This book is a dictionary of British (native, naturalised and cultivated) plants and the folklore associated with them. Unlike many plant-lore publications Vickery's Folk Flora tells us what people currently do and believe, rather than what Victorians did and believed. The result is a vivid demonstration that plant folklore in the British Isles is not only surviving but flourishing; adapting and evolving as time goes by, even in urban areas. Each entry includes: - The plant's English and scientific (Latin) name, as well as significant local names. - A brief description of the plant and its distribution, and, in the case of cultivated plants, a history of their introduction to the British Isles - Information on the folklore and traditional uses of the plant, arranged where possible in a sequence starting with general folk beliefs (superstitions), use in traditional customs, use in folk medicine, other uses, and legends concerning individual representatives of the plant. In addition to the major entries there are a number of minor entries for feast days, diseases and other subjects which direct readers to relevant major entries, e.g. St. George's Day, on which red roses are worn; dandelions are gathered; and runner beans are planted.
Throughout the history of civilisation, traditional crafts have been passed down from hand to skilled hand. Blacksmithing, brewing, beekeeping, baking, milling, spinning, knitting and weaving: these skills held societies together, and so too shaped their folklore and mythology. Exploring the folklore connected with these rural crafts, Telling the Bees examines the customs, superstitions and stories woven into some of the world’s oldest trades. From the spinning of the Fates to the blacksmith’s relationship with the devil, and the symbolism of John Barleycorn to a ritual to create bees from the corpse of a cow – these are the traditions upon which our modern world was built.
An evocative and richly illustrated exploration of flowers and how, over the centuries, they have given us so much sustenance, meaning, and pleasure The bright yellow of a marigold and the cheerful red of a geranium, the evocative fragrance of a lotus or a saffron-infused paella--there is no end of reasons to love flowers. Ranging through the centuries and across the globe, Kasia Boddy looks at the wealth of floral associations that has been passed down in perfumes, poems, and paintings; in the design of buildings, clothes, and jewelry; in songs, TV shows, and children's names; and in nearly every religious, social, and political ritual. Exploring the first daffodils of spring and the last chrysanthemums of autumn, this is also a book about seasons. In vibrant detail and drawing on a rich array of illustrations, Boddy considers how the sunflower, poppy, rose, lily--and many others--have given rise to meaning, value, and inspiration throughout history, and why they are integral to so many different cultures.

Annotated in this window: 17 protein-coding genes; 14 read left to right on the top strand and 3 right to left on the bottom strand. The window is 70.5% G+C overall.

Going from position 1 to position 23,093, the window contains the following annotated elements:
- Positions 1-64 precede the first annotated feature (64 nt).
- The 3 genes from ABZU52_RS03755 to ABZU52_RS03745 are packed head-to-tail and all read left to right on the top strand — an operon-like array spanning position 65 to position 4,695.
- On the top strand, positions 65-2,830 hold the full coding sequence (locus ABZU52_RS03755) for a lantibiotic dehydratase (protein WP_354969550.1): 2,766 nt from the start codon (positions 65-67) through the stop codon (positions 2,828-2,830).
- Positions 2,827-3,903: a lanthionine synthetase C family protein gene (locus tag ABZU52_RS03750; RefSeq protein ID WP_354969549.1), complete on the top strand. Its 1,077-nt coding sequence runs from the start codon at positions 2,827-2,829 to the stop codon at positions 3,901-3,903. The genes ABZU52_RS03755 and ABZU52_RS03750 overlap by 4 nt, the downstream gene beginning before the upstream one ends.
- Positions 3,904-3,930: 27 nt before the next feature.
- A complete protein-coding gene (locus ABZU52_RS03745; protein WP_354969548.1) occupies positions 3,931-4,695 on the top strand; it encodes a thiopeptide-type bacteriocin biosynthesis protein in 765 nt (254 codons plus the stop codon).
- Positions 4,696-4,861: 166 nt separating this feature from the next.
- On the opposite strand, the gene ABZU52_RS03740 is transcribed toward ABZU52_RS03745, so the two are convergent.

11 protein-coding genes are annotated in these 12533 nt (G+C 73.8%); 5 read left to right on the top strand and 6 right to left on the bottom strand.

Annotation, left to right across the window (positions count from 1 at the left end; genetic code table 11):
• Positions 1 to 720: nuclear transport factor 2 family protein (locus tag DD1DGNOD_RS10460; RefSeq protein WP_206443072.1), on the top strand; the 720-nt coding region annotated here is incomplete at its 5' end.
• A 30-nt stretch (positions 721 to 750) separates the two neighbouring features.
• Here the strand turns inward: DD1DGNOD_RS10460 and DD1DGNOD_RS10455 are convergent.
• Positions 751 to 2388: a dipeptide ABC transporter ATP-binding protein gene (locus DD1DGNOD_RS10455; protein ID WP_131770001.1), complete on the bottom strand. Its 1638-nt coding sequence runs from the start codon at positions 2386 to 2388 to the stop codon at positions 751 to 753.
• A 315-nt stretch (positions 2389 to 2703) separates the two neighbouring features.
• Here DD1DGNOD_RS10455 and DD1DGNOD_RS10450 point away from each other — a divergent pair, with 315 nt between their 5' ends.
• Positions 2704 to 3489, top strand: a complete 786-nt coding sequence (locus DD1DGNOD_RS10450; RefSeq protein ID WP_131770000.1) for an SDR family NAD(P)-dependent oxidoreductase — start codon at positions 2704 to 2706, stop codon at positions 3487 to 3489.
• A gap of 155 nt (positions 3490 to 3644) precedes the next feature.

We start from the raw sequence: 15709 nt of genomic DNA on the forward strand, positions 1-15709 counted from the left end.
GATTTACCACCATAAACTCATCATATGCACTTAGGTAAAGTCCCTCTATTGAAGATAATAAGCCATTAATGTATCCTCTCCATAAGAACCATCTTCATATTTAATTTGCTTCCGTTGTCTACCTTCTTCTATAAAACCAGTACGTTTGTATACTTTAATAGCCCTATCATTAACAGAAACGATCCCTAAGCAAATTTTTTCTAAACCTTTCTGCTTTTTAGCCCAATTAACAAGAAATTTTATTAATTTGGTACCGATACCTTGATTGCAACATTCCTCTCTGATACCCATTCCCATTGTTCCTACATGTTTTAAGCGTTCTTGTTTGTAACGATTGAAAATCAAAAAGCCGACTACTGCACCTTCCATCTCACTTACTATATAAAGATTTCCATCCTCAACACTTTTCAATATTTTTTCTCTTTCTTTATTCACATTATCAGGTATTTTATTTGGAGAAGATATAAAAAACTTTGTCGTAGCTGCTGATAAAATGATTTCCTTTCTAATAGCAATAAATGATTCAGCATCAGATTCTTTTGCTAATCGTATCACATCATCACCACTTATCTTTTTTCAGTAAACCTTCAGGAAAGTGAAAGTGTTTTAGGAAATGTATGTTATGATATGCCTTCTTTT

• Looks at the age-old spiritual principles, folklore, and esoteric traditions behind the creation of magical objects as well as the use of numbers, colors, sigils, geometric emblems, knots, crosses, pentagrams, and other symbols • Explores hundreds of artifacts, such as hagstones, Norse directional amulets, car hood mascots, objects made from bones and teeth, those connected with plants and animals, charms associated with gambling, and religious relics • Includes photos of artifacts from the author’s extensive collection Offering an illustrated exploration of the origins and history of amulets, lucky charms, talismans, and mascots, including photos of unique and original artifacts from his extensive collection, Nigel Pennick examines these objects from a magical perspective, from ancient Egypt to the present. He looks at the age-old spiritual principles, folklore, and esoteric traditions behind their creation as well as the use of numbers, colors, sigils, geometric emblems, knots, crosses, pentagrams, and other symbols. He explores the magic of objects from the mineral world, such as crystals, hagstones, graveyard dust, Norse directional amulets, car hood mascots, horseshoes, and the magic properties of various metals. He examines the spiritual significance of glass and looks at amulets and talismans connected with plants, including four-leaf clovers and mistletoe, and with animals and birds, such as the rabbit’s foot and black cats. Pennick explores magical charms and objects manufactured from bones, teeth, claws, and horns and those that include symbols of the human body, such as objects with eyes, hands, and hearts. He looks at charms associated with gambling and the power of military mascots. He also discusses religious relics as well as the combining of charms to make more powerful objects, from the bind runes of the Norse and the crowns of ancient Egypt to the Mojo hand and the medicine pouch. Revealing the lasting power of amulets, talismans, charms, and mascots, Pennick shows that these objects and symbols have retained their magic across the centuries.